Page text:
The Dublin MEP has presented her report to the Environmental, Public Health and Food Safety Committee in the European Parliament, where it will be discussed and debated before proceeding to the plenary.

Scaling down investor-state mechanism won’t save TTIP

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Matt Carthy

IN RESPONSE to the massive public opposition to the EU entering the Trans-Atlantic Trade and Investment Partnership (TTIP) agreement with the US, European Trade Commissioner Cecilia Malmström presented a proposal on 6 May to water down the investor-state dispute mechanism (ISDS) included in the agreement.

Malmström’s paper outlines proposals to “institutionalise” the ISDS system by establishing a fixed list of arbitrators and creating a bilateral appeal mechanism modelled on the World Trade Organisation’s Appellate Body.

MEP for the Midlands North West Matt Carthy dismissed the paper, saying the illegitimacy of ISDS arbitration (in which three corporate lawyers decide whether elected governments should be forced to pay companies compensation for decisions made in the public interest) cannot be overcome by this superficial proposal.

Almost immediately, the US Under-Secretary for International Trade, Stefan Selig, flatly rejected Malmström’s proposal and insisted that the US wants to retain the ISDS system unchanged.

Matt Carthy said:

“ISDS fundamentally threatens sovereignty and democracy – it gives the powerful and elite of the corporate world access to legal remedies not available to citizens or their governments.

“The views of the people of Europe with respect to ISDS could not be clearer – 97% of all respondents in the largest-ever public consultation held by the European Commission have stated their complete opposition to the inclusion of an ISDS in TTIP.

“Instead of listening to the express wishes of the people and, more importantly, giving effect to those wishes, the Commissioner has instead proceeded to tinker around the edges of ISDS in a dogged effort to push this trade agreement through the European Parliament.

 “The European Commission has failed to understand the very clear and simple message that they have been given by the people – the people do not want ISDS to be reconfigured, they want it dropped.”

“The Irish Government must also realise that there is no advantage to be gained from supporting an ISDS mechanism.”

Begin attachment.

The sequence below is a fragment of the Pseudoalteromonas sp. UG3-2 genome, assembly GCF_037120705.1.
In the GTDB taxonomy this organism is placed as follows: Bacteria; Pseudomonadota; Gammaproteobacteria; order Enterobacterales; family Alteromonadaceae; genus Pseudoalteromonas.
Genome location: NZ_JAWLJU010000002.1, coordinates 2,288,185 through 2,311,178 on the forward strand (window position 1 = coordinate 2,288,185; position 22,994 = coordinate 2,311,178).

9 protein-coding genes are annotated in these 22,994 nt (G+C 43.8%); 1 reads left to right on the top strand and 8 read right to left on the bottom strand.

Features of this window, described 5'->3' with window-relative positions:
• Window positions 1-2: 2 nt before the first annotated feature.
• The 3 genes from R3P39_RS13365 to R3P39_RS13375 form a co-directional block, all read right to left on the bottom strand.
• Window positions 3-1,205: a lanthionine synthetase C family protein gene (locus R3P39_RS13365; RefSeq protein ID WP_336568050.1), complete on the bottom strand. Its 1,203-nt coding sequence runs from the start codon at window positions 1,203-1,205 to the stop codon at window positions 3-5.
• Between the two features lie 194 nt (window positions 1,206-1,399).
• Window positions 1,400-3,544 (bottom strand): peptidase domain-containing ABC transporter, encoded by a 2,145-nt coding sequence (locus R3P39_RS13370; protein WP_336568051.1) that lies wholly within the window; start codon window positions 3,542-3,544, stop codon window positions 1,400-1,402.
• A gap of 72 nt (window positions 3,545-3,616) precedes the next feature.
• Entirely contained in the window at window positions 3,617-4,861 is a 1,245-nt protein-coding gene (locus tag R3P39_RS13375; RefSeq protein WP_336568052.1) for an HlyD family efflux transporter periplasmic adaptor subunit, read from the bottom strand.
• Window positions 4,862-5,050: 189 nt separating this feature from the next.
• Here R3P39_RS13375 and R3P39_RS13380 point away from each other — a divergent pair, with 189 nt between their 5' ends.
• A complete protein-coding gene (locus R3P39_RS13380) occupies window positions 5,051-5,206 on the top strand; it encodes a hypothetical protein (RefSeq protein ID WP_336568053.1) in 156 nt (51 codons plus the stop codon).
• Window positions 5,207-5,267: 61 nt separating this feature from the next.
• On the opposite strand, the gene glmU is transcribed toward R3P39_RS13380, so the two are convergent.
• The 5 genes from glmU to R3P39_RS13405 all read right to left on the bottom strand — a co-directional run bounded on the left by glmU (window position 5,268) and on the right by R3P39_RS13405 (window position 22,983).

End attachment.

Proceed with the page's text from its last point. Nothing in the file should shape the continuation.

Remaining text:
Step forward for Irish fishing communities in EU

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Liadh Ní Riada

IRELAND’S FISHING COMMUNITIES will benefit from a productive meeting held between Ireland South MEP Liadh Ní Riada and the European Commissioner for Fisheries, Karmenu Vella, on 20 May.

Liadh, Ireland’s only member of the Fisheries Committee in the European Parliament, requested the meeting to discuss the negative state of Irish fisheries, the existential threats to the livelihoods of native fishermen and women, and their marginalisation by the government and the EU. She outlined her proposal for a ‘Single Boat Payment’ scheme to be funded by the European Maritime and Fisheries Fund.

“It is unacceptable that Irish fishermen operating in Irish waters are at a massive disadvantage in comparison to other European fishermen both in terms of fishing opportunities and control and enforcement, especially within our own fisheries,” Liadh Ní Riada said.

“The situation has reached a crisis point. Unless we can come up with solutions, our fishermen will continue to suffer and decline.”

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• The Fisheries Commissioner has commended Liadh’s proposal and agreed it will help many hard-pressed fishermen

The Fisheries Commissioner has commended Liadh’s proposal and agreed that such a scheme will be beneficial to many hard-pressed fishermen and women and that it will be strongly considered by the European Commission.

Liadh said: 

“We have continuously highlighted the need for an introduction of a Single Boat Payment Scheme. 

“What is relevant to this issue is the Single Farm Payment which has helped lift the burden for many of the most vulnerable farmers in our agricultural industry. It is clearly logical to apply such a scheme to the fishing sector in the form of a Single Boat Payment system. There is no reason why this cannot be funded through the European Maritime and Fisheries Fund.” 

“We welcome this breakthrough. A Single Boat Payment will go far in alleviating the hardship many Irish fishermen face.”